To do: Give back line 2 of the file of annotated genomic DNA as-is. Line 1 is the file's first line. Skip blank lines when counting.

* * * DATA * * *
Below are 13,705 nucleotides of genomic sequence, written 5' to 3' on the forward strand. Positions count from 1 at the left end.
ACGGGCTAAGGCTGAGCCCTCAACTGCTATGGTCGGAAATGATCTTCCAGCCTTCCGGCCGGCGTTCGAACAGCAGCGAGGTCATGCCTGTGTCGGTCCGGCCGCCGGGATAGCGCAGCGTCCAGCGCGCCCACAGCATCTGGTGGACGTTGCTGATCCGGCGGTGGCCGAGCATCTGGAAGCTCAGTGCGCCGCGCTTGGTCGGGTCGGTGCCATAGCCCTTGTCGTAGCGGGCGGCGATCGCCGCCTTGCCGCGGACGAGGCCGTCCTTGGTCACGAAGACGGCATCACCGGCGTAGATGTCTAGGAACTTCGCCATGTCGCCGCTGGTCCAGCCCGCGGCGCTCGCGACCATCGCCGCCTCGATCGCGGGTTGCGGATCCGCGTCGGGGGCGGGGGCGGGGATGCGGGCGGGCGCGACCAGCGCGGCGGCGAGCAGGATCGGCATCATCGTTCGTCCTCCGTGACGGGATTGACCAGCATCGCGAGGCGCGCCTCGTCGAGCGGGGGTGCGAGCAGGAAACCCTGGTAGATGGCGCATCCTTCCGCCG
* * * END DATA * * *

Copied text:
ACGGGCTAAGGCTGAGCCCTCAACTGCTATGGTCGGAAATGATCTTCCAGCCTTCCGGCCGGCGTTCGAACAGCAGCGAGGTCATGCCTGTGTCGGTCCGGCCGCCGGGATAGCGCAGCGTCCAGCGCGCCCACAGCATCTGGTGGACGTTGCTGATCCGGCGGTGGCCGAGCATCTGGAAGCTCAGTGCGCCGCGCTTGGTCGGGTCGGTGCCATAGCCCTTGTCGTAGCGGGCGGCGATCGCCGCCTTGCCGCGGACGAGGCCGTCCTTGGTCACGAAGACGGCATCACCGGCGTAGATGTCTAGGAACTTCGCCATGTCGCCGCTGGTCCAGCCCGCGGCGCTCGCGACCATCGCCGCCTCGATCGCGGGTTGCGGATCCGCGTCGGGGGCGGGGGCGGGGATGCGGGCGGGCGCGACCAGCGCGGCGGCGAGCAGGATCGGCATCATCGTTCGTCCTCCGTGACGGGATTGACCAGCATCGCGAGGCGCGCCTCGTCGAGCGGGGGTGCGAGCAGGAAACCCTGGTAGATGGCGCATCCTTCCGCCG